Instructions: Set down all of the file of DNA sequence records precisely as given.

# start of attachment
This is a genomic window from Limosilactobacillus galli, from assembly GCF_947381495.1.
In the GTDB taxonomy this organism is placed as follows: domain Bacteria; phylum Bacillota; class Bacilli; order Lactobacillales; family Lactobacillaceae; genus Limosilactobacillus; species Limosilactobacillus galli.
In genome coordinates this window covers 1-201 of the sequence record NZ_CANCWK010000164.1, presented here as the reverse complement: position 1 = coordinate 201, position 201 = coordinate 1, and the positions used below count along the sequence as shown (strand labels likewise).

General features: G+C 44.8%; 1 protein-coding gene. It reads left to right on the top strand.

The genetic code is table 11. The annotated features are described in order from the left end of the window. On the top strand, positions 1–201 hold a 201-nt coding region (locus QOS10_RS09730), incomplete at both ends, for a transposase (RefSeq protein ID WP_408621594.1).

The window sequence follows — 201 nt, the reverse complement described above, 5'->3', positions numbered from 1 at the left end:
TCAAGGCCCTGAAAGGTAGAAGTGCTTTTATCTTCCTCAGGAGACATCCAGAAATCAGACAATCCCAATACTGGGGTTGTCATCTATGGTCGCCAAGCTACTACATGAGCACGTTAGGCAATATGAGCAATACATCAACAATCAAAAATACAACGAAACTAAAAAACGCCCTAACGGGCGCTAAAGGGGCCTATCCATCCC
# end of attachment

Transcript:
This is a genomic window from Limosilactobacillus galli, from assembly GCF_947381495.1.
In the GTDB taxonomy this organism is placed as follows: domain Bacteria; phylum Bacillota; class Bacilli; order Lactobacillales; family Lactobacillaceae; genus Limosilactobacillus; species Limosilactobacillus galli.
In genome coordinates this window covers 1-201 of the sequence record NZ_CANCWK010000164.1, presented here as the reverse complement: position 1 = coordinate 201, position 201 = coordinate 1, and the positions used below count along the sequence as shown (strand labels likewise).

General features: G+C 44.8%; 1 protein-coding gene. It reads left to right on the top strand.

The genetic code is table 11. The annotated features are described in order from the left end of the window. On the top strand, positions 1–201 hold a 201-nt coding region (locus QOS10_RS09730), incomplete at both ends, for a transposase (RefSeq protein ID WP_408621594.1).

The window sequence follows — 201 nt, the reverse complement described above, 5'->3', positions numbered from 1 at the left end:
TCAAGGCCCTGAAAGGTAGAAGTGCTTTTATCTTCCTCAGGAGACATCCAGAAATCAGACAATCCCAATACTGGGGTTGTCATCTATGGTCGCCAAGCTACTACATGAGCACGTTAGGCAATATGAGCAATACATCAACAATCAAAAATACAACGAAACTAAAAAACGCCCTAACGGGCGCTAAAGGGGCCTATCCATCCC